The first building block of AMD's upcoming Puma mobile platform has launched, AMD announced today. That building block is the Mobility Radeon HD 3000 series of graphics processors, which bring many of the same goodies as desktop Radeon HD 3800 products to notebook computers.
The new Mobility Radeon HD 3600 and Mobility Radeon HD 3400 GPUs feature support for DirectX 10.1 graphics, PCI Express 2.0 connectivity, and Avivo HD video acceleration. The 3600 has 120 stream processors and a 128-bit memory interface with GDDR4 memory support, while the 3400 is limited to 40 stream processors and a 64-bit memory interface compatible with only DDR2 and GDDR3 memory. Both mobile GPUs have built-in support for DVI, HDMI, and DisplayPort digital display outputs. AMD also boasts that the Mobility Radeon 3000 series delivers high power efficiency, thanks in part to GPUs based on the same 55nm process technology as the desktop-bound RV670.
Mobility Radeon HD 3000 graphics processors are purportedly already shipping as part of new Asus M50 and F8 notebooks, and AMD says it expects more notebooks with the new GPUs to appear throughout the first half of this year. In the second quarter, AMD intends to follow up with the remaining parts of its Puma platform, including new Turion Ultra processors and an RS780 chipset.
Together with thse new mobile graphics offerings, AMD has also announced a new batch of Xilleon panel processors for high-definition TVs and TV panels. The Xilleon 410, 411, 420 and 421 panel processors are designed to improve visual quality and provide smoother motion on 120Hz panels:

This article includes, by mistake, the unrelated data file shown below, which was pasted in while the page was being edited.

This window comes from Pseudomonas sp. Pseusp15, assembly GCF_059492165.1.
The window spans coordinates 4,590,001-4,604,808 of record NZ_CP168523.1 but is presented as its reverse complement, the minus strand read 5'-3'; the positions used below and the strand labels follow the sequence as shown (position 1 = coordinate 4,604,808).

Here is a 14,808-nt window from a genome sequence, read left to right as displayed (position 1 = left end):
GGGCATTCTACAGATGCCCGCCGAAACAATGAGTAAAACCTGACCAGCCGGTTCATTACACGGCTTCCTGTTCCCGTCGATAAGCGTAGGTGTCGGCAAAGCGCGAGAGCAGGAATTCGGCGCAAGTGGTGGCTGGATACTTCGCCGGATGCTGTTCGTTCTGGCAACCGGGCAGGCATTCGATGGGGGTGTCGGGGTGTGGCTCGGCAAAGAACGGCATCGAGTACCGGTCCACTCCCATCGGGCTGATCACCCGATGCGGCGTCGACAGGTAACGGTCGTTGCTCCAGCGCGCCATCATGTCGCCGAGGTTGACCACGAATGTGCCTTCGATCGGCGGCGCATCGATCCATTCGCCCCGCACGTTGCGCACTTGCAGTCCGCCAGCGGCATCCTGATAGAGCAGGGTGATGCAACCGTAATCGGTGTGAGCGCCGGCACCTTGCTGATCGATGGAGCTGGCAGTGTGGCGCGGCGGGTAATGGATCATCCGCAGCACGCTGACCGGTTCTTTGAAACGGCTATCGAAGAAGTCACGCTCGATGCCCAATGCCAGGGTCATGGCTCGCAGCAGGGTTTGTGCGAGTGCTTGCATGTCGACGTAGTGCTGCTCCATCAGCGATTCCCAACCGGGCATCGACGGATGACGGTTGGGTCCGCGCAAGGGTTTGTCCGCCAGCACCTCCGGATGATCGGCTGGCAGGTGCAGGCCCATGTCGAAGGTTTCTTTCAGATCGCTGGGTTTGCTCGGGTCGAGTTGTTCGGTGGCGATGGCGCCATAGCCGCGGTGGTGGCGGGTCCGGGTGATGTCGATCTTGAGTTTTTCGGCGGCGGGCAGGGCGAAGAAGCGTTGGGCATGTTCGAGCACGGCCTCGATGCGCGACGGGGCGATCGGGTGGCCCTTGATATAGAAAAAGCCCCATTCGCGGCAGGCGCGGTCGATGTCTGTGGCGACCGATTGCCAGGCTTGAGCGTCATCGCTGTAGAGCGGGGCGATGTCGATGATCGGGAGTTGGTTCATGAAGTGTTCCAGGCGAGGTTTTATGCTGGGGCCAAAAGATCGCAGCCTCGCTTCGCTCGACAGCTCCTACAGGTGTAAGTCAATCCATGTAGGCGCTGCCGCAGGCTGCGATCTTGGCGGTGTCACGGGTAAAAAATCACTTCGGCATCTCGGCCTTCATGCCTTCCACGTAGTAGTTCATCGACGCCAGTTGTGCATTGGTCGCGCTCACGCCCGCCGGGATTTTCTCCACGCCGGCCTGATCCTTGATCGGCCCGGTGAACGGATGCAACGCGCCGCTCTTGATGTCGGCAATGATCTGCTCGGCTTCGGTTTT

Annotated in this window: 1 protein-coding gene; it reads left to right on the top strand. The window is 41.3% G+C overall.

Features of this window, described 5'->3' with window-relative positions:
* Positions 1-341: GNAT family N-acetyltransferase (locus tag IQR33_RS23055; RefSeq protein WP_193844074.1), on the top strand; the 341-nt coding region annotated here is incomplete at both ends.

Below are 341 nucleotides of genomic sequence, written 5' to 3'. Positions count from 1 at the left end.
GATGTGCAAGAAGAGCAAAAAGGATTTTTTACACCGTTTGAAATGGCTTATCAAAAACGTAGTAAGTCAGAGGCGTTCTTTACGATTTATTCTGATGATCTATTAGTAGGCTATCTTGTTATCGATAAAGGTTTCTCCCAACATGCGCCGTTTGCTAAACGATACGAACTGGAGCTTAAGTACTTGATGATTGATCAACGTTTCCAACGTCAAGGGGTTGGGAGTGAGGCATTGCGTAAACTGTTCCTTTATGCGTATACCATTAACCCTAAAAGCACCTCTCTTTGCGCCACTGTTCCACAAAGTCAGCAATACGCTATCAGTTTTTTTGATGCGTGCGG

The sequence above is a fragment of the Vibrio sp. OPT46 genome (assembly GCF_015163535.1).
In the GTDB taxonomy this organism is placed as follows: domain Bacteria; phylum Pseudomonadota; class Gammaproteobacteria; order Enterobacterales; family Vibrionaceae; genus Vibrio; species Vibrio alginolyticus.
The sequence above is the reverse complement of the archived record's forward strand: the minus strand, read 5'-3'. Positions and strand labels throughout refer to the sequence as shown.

AMD Xilleon panel processors offer motion compensation and frame rate conversion based on AMD's enhanced phase-plane correlation technology, supporting high-quality visual processing for 100Hz/120Hz LCD TVs up to full HD resolution. The key is the processor's ability to identify incoming 24Hz/60Hz film and video signals and convert them to 120Hz by determining motion between picture frames and intelligently creating additional content frames to represent that 'in-between' motion with exceptional clarity. To provide greater flexibility for manufacturers to customize their TVs, these AMD panel processors offer a high degree of programmability and can be integrated into the LCD panel subsystem or TV motherboard.
AMD says its new Xilleons have already been selected by Samsung to complement its 120Hz Motion Compensated Frame Interpolation (McFi) product. Mitsubishi presently uses McFi and Xilleon in its MZW series LCD TVs in Japan, and additional implementations are due from other major TV manufacturers in the early part of the year.
|1. Ryszard - $603||2. Hdfisise - $600||3. Andrew Lauritzen - $502|
|4. Redocbew - $350||5. the - $306||6. SomeOtherGeek - $300|
|7. chasp_0 - $251||8. Ryu Connor - $250||9. mbutrovich - $250|
|10. YetAnotherGeek2 - $200|
|Gigabyte's Z170X-Gaming G1 motherboard reviewed||9|
|Star Wars Battlefront video review||37|
|Club 3D active adapters convert DisplayPort 1.2 to HDMI 2.0||22|
|Phanteks' Power Splitter lets two systems run on one PSU||45|
|Just Cause 3 system requirements won't blow up your wallet||27|
|Biostar's GeForce Gaming GTX 950 glows a fiery red||23|
|Asus updates Zenbook UX305 with a Skylake Core M CPU||62|
|Shuttle XPC Nano's svelte body is clad in black and gold||20|
|AMD ends driver support for non-GCN Radeon cards||87|
|This is the answer to SSK's question on the Firefox news post.||+33|